Emergency Notification Systems Vary From County To County

by Ramonica R. Jones

Different counties have different ways of notifying residents during emergencies. Whether it's a hurricane headed our way, a missing persons alert, or a chemical leak, people living in Angelina County will get a phone call, warning them of potential danger.

The First Call Alert System is only a few years old, but it's been tested several times. It took about ten minutes to notify more than 200 people about a pipeline explosion back in August.

"It is a recording that we can make to a company based in Louisiana, and in turn, they will send that recording to telephones throughout households in certain parameters that we call," said Keith Bickley.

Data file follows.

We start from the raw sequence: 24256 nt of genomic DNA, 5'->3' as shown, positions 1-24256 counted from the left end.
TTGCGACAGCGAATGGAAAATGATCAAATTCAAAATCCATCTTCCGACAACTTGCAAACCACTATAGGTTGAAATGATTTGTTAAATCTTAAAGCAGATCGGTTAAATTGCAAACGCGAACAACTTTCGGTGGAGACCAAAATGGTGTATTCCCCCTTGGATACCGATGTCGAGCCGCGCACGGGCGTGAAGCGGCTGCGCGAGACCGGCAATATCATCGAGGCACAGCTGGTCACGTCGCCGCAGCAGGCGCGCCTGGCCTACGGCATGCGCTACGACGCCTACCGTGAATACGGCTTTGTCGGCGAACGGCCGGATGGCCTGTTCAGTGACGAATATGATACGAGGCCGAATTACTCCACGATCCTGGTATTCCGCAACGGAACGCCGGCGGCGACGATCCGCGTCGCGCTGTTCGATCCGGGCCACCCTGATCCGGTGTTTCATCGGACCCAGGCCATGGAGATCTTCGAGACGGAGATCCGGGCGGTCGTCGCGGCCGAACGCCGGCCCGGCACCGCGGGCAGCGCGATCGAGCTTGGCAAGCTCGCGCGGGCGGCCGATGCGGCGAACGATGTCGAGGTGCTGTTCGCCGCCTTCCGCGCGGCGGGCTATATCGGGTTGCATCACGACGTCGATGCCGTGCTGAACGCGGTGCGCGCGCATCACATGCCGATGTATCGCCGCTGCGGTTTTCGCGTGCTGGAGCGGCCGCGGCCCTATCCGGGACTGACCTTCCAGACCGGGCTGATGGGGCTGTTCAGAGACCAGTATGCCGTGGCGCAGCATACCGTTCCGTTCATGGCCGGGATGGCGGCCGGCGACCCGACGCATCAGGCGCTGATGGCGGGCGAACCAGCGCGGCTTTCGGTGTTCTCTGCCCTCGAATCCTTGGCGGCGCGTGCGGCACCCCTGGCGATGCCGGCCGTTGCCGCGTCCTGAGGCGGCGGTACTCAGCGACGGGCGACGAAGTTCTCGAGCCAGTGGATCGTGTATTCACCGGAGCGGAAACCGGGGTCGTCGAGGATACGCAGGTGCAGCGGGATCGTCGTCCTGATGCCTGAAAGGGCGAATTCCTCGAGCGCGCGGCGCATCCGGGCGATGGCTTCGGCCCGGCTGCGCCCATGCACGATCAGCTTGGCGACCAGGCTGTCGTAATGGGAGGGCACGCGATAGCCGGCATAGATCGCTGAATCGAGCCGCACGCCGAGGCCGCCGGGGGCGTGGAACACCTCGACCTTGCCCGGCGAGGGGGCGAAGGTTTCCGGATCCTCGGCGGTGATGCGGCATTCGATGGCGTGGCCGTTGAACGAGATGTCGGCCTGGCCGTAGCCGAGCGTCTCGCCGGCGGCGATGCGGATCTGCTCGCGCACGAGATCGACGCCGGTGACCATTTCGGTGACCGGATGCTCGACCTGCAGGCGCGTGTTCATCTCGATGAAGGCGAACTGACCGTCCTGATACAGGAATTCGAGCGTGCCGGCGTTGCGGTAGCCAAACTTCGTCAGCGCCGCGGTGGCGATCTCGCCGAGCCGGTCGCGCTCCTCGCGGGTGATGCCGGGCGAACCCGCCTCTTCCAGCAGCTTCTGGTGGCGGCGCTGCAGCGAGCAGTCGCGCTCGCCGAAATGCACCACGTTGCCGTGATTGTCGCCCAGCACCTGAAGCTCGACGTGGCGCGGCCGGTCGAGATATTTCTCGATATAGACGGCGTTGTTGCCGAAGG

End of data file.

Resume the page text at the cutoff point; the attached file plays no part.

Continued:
Nacogdoches County uses sirens to tell residents about flooding, hazardous spills, or the need for an evacuation. They recognize the alarm as a warning to seek safety in a secure, indoor location.

"I'm sure they all have their pros and their cons. Unlike an audible siren system that can blast throughout a city - it can get people that are shopping or are on the highway - this system just goes to the individual telephone at a residence or a business."

No matter what the warning system is in your area, it is the resident's job to stay alert and be aware of danger. Weather radios are small and inexpensive, but being safe in an emergency is priceless.

Siren systems are intended for outdoor warnings only. They are not designed to warn people who are indoors during an emergency. The sirens are usually sounded when a tornado has been sighted in the area or when there's a severe thunderstorm or damaging winds approaching.